Make the numbers add up

Finances for university can look like a minefield, but getting to grips with the system is relatively straightforward, says Rob Fowler, the co-ordinator of the student money advice and rights team at the University of Derby. The key: apply for loans early, prioritise accommodation costs and don’t ignore budgetary warning signs.

The first step is to cover course fees, which most students will do via a loan from the government. The tuition fee loan, which is not means-tested, is paid directly to the university; once students have applied and been approved, they don’t really need to think about it again until it needs to be repaid — more on this shortly.

Read more in The Times

“I believe in entrepreneurs knowing no boundaries”

Entrepreneurs should know no boundaries, says Pavegen founder Laurence Kemball-Cook – and yes, that includes risking a brush with the law to get your idea noticed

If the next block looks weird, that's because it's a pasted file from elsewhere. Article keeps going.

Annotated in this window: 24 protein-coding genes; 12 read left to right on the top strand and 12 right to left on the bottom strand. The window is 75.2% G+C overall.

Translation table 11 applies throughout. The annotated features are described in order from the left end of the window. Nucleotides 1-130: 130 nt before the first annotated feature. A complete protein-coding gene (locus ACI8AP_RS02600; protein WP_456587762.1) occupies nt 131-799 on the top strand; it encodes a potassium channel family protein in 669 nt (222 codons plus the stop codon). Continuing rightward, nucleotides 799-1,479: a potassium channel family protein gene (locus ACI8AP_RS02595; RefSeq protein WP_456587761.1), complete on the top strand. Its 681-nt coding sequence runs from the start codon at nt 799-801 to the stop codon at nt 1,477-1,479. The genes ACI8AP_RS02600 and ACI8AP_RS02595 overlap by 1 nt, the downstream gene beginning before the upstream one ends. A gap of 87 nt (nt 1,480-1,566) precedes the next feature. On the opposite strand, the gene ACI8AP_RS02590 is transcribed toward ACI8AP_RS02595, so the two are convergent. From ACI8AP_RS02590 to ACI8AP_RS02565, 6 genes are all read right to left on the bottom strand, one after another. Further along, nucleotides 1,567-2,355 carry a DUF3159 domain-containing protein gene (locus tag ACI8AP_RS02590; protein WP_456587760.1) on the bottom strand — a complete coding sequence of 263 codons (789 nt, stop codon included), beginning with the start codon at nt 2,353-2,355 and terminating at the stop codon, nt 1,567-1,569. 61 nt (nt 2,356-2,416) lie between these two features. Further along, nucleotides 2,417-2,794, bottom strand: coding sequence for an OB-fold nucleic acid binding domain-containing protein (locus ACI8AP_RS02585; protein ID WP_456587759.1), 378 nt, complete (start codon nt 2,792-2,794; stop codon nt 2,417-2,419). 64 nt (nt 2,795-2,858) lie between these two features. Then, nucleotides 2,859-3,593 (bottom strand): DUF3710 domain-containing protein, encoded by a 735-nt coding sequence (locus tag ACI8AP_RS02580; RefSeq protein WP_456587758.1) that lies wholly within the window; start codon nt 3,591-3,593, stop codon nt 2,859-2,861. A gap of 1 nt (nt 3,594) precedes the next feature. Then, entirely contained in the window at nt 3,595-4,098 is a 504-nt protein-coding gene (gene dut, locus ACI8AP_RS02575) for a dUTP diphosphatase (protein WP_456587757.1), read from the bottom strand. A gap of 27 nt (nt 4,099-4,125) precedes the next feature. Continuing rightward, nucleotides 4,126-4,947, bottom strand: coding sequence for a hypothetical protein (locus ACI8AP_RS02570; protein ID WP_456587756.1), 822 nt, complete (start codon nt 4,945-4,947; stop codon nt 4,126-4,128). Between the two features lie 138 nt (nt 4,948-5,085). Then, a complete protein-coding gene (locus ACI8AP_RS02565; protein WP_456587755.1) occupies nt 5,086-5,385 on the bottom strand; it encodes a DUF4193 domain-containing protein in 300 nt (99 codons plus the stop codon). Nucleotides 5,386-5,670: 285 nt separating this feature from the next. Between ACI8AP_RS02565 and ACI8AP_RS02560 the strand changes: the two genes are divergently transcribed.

Thirty-year-old Laurence Kemball-Cook has more than a whiff of a Richard Branson about him: charming, enthusiastic and perfectly happy to take a few risks in the name of a marketing stunt.

For a start, a bit of building site breaking and entering was the only way he could turn the idea he came up with at Loughborough University – paving and floor tiles that generate electricity from footsteps – into a business.

Read more in Strategies for Growth

Guardian sustainable business award winner: finance for good category

The Social Stock Exchange (SSX) wants to bring impact investing – investments which have a social or environmental benefit while also making money – to everyday, individual investors.

SSX is targeting both retail and institutional investors. The more people it can get involved in the social investment market, the more capital will be available for businesses that want to increase their social or environmental impact by scaling up. In the last year SSX’s member companies collectively raised £400m, including the construction of 800 affordable UK homes, 78,000 tonnes of CO2 saved through clean energy, and 8,300 people accessing new healthcare facilities.

Read more on the Guardian  website

Freelance journalist and writer